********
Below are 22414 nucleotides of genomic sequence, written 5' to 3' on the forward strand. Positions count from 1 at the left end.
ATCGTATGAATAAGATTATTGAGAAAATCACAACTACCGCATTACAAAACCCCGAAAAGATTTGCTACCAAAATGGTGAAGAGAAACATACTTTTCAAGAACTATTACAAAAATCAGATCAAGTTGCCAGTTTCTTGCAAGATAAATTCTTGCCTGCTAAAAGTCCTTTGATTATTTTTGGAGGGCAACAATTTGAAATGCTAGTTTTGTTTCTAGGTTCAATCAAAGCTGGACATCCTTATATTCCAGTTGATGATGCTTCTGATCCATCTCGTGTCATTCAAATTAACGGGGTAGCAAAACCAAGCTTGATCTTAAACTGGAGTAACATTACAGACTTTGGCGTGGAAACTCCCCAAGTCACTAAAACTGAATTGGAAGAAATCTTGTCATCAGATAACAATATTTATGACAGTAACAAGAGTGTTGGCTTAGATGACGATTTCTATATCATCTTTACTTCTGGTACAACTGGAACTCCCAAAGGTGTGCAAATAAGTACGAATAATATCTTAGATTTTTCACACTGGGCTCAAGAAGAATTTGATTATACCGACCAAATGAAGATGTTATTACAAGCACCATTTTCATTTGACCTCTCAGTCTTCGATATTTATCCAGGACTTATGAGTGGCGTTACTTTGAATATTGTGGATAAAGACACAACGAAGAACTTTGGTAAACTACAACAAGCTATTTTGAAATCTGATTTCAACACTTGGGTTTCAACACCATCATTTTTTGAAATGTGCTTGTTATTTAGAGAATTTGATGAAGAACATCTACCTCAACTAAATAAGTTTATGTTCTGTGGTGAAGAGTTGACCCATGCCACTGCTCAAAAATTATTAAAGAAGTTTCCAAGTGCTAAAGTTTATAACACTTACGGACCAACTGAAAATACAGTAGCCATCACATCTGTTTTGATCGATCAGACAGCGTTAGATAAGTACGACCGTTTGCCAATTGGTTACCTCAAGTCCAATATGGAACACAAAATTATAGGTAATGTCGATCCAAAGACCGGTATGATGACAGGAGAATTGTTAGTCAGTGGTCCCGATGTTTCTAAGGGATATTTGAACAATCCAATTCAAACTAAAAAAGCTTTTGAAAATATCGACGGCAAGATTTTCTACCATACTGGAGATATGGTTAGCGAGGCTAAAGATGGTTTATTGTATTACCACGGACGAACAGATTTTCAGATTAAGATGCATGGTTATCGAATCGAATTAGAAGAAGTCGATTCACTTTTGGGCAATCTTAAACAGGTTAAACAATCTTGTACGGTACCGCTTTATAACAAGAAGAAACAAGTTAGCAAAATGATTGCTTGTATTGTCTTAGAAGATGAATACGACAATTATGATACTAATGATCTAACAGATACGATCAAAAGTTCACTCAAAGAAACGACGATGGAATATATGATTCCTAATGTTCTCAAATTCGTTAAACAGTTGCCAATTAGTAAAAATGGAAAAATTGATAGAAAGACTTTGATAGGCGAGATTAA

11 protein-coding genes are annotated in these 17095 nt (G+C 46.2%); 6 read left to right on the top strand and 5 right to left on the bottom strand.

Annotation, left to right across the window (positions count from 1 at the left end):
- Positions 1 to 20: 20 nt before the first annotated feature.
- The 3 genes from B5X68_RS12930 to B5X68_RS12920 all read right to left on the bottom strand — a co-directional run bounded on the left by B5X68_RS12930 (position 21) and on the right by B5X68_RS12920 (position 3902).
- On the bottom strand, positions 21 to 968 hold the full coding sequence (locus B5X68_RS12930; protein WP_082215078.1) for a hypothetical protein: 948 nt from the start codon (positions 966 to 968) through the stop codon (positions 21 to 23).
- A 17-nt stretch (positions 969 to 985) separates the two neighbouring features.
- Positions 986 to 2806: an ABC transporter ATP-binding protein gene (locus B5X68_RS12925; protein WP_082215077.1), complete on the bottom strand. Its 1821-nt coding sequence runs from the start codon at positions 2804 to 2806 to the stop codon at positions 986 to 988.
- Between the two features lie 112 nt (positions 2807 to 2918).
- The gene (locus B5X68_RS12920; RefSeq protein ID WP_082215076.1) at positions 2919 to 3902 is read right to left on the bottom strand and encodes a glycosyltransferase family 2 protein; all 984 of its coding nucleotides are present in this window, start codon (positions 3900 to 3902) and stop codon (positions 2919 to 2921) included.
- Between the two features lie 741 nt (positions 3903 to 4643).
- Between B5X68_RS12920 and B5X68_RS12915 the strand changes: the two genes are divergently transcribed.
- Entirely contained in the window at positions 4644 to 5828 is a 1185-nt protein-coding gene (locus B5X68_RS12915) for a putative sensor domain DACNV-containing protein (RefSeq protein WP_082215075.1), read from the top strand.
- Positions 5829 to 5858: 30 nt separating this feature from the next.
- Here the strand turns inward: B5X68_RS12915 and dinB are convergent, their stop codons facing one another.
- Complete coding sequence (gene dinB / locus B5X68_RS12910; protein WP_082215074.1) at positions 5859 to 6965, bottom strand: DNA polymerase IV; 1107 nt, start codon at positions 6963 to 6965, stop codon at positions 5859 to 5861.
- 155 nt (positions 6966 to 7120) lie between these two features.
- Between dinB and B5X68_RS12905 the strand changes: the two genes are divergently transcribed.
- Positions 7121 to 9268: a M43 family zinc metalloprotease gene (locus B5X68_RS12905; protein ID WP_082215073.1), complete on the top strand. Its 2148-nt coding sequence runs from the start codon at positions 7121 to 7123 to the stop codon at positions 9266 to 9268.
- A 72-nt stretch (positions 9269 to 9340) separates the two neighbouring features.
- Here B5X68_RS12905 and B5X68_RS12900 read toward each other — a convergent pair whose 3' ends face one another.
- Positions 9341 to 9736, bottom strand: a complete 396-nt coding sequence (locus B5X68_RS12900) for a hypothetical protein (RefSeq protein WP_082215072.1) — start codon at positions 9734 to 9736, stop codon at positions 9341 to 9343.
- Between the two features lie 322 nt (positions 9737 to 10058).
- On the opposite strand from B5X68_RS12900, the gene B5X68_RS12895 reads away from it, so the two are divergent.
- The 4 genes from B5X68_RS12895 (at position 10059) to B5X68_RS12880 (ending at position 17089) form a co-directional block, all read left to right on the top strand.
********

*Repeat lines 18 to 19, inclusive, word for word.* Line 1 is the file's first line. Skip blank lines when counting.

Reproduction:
- 155 nt (positions 6966 to 7120) lie between these two features.
- Between dinB and B5X68_RS12905 the strand changes: the two genes are divergently transcribed.